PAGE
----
druid

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See also: Druid

English[edit]

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Etymology[edit]

Borrowing from French druide, from Old French [Term?], via Latin Druidae, from Gaulish [Term?]. The earliest record of the term in Latin is in Julius Caesar in the first century B.C. in his De Bello Gallico. The native Celtic word for "druid" is first attested in Latin texts as druides (plural) and other texts also employ the form druidae (akin to the Greek form). It is understood that the Latin form is a borrowing from Gaulish [Term?]. The word is cognate with the later insular Celtic words, Old Irish druí (druid, sorcerer) and early Welsh dryw (seer). The proto-Celtic word may be *druwits (literally oak-knower), from Proto-Indo-European *dóru (tree) and *weyd- (to see).

Pronunciation[edit]

Noun[edit]

druid (plural druids)

  1. One of an order of priests among certain groups of Celts before the adoption of Abrahamic religions.

Usage notes[edit]

  • Often capitalized: Druid.

Derived terms[edit]

Translations[edit]


Irish[edit]

Pronunciation[edit]

Etymology 1[edit]

From Old Irish truit f (starling), from Proto-Celtic *trozdi-, from Proto-Indo-European *trozdo- (thrush); compare Latin turdus, German Drossel, and English thrush.

Noun[edit]

druid f (genitive singular druide, nominative plural druideanna)

  1. starling
Declension[edit]
Alternative forms[edit]

Etymology 2[edit]

From Old Irish druitid (shuts, closes; moves close (to), presses (against); approaches; moves away from, abandons), possibly related to Welsh drws (door).

Verb[edit]

druid (present analytic druideann, future analytic druidfidh, verbal noun druidim, past participle druidte)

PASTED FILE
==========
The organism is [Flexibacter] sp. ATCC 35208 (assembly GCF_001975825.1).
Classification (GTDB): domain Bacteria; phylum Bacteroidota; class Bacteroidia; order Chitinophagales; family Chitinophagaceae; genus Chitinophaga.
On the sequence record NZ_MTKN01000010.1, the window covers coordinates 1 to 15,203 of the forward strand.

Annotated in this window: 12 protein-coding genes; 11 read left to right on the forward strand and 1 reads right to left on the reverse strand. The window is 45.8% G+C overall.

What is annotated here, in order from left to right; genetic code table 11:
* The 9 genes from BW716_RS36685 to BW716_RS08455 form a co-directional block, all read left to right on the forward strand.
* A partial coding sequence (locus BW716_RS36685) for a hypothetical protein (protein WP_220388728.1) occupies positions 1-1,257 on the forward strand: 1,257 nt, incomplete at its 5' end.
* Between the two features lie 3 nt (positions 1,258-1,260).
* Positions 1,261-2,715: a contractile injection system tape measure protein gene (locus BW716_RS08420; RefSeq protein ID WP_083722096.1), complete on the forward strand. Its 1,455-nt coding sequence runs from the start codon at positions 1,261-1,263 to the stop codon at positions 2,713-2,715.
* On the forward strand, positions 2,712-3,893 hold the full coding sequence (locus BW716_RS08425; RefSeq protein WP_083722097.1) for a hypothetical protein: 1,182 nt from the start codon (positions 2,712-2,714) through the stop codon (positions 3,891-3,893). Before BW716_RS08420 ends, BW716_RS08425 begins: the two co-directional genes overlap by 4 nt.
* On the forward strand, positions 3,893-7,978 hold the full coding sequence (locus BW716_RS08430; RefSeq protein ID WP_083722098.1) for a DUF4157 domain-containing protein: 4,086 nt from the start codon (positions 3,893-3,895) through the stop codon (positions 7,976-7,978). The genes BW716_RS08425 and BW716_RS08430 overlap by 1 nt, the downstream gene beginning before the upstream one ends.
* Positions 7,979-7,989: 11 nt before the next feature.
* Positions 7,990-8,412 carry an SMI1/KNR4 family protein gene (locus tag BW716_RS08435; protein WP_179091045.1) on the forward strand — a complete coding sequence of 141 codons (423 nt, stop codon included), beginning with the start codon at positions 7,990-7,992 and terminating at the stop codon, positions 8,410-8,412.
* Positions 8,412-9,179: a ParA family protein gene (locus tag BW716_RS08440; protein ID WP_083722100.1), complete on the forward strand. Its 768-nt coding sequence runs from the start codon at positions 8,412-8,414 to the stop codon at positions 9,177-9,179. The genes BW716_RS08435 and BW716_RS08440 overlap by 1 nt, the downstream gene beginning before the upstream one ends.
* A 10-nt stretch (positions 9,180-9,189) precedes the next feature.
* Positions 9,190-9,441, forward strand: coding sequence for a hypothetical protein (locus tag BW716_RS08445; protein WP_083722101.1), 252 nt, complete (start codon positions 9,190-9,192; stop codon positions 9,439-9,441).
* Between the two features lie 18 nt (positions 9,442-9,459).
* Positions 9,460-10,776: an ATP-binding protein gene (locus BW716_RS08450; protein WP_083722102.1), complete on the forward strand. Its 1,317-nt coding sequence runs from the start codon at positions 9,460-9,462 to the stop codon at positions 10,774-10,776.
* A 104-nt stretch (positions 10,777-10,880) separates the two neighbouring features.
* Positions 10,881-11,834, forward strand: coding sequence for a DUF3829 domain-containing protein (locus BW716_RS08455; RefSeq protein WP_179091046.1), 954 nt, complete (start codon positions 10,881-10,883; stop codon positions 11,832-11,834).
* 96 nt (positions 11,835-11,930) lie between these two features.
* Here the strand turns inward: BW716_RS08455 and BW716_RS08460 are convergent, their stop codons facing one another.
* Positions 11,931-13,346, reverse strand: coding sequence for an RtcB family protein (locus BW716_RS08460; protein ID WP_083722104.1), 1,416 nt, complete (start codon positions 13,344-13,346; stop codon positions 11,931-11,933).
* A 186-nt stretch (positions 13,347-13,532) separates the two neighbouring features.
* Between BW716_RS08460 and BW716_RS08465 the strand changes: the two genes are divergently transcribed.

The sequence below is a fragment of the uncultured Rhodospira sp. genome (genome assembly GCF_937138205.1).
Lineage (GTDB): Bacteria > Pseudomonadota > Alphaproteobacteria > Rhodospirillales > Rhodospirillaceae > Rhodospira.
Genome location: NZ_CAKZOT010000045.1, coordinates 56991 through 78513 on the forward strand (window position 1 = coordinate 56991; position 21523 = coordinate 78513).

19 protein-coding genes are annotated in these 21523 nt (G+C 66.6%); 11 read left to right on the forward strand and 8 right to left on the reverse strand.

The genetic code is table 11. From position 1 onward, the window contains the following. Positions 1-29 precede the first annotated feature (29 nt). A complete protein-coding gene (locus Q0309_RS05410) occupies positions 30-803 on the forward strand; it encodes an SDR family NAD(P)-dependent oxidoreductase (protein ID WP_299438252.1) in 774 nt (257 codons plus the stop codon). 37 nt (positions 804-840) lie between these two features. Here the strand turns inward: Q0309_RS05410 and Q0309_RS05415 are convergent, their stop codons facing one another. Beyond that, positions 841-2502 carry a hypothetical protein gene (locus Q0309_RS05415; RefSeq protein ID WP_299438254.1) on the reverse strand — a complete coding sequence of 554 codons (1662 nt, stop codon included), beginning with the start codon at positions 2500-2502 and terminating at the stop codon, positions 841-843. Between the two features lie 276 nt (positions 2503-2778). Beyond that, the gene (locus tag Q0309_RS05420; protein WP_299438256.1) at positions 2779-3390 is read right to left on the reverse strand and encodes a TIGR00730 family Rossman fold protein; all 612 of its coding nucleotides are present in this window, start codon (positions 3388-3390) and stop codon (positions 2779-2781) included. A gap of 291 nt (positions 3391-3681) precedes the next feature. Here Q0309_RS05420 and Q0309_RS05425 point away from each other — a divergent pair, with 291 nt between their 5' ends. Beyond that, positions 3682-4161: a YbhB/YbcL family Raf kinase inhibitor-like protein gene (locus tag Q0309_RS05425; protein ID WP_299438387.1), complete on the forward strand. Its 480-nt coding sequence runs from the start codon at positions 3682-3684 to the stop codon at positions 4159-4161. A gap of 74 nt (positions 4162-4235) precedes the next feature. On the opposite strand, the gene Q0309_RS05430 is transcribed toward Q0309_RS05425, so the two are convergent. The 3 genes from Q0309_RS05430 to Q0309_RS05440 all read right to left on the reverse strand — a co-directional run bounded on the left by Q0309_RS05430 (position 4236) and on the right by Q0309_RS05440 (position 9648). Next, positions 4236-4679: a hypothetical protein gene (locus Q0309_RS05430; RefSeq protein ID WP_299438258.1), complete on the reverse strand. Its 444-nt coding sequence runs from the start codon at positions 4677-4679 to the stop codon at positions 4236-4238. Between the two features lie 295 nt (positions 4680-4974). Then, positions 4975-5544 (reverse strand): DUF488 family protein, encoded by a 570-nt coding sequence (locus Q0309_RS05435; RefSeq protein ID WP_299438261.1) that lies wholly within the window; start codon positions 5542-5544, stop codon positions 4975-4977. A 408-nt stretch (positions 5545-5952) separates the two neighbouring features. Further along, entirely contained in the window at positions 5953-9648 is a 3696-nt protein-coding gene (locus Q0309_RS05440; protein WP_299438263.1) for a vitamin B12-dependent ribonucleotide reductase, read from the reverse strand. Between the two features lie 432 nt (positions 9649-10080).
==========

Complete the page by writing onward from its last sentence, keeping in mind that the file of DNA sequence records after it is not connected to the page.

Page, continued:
1. (Ulster) close, shut
  2. move relative to something
    1. (with le) move close to, draw near, approach
    2. (with ar) close upon
    3. (with ó) move away from
Conjugation[edit]

Etymology 3[edit]

Noun[edit]

druid m

  1. genitive singular of drud

Mutation[edit]

Irish mutation
Radical Lenition Eclipsis
druid dhruid ndruid
Note: Some of these forms may be hypothetical. Not every
possible mutated form of every word actually occurs.

References[edit]

  • "druid" in Foclóir Gaeilge-Béarla, An Gúm, 1977, by Niall Ó Dónaill.
  • truit” in Dictionary of the Irish Language, Royal Irish Academy, 1913–76.
  • druitid” in Dictionary of the Irish Language, Royal Irish Academy, 1913–76.

Scottish Gaelic[edit]

Etymology 1[edit]

From Old Irish truit f (starling), from Proto-Celtic *trozdi-, from Proto-Indo-European *trozdo- (thrush).

Noun[edit]

druid f (genitive singular druide, plural druidean)

  1. starling

Etymology 2[edit]

From Old Irish druitid (shuts, closes; moves close (to), presses (against); approaches; moves away from, abandons), possibly related to Welsh drws (door).

Verb[edit]

druid (past dhruid, future druididh, verbal noun druideadh, past participle druidte)

  1. shut closely
  2. cover
  3. enclose, surround
  4. advance, come up
  5. join
  6. hasten
  7. step toward
  8. approach, draw near
Alternative forms[edit]

References[edit]

  • Faclair Gàidhlig Dwelly Air Loidhne, Dwelly, Edward (1911), Faclair Gàidhlig gu Beurla le Dealbhan/The Illustrated [Scottish] Gaelic-English Dictionary (10th ed.), Edinburgh: Birlinn Limited, ISBN 0 901771 92 9
  • truit” in Dictionary of the Irish Language, Royal Irish Academy, 1913–76.
  • druitid” in Dictionary of the Irish Language, Royal Irish Academy, 1913–76.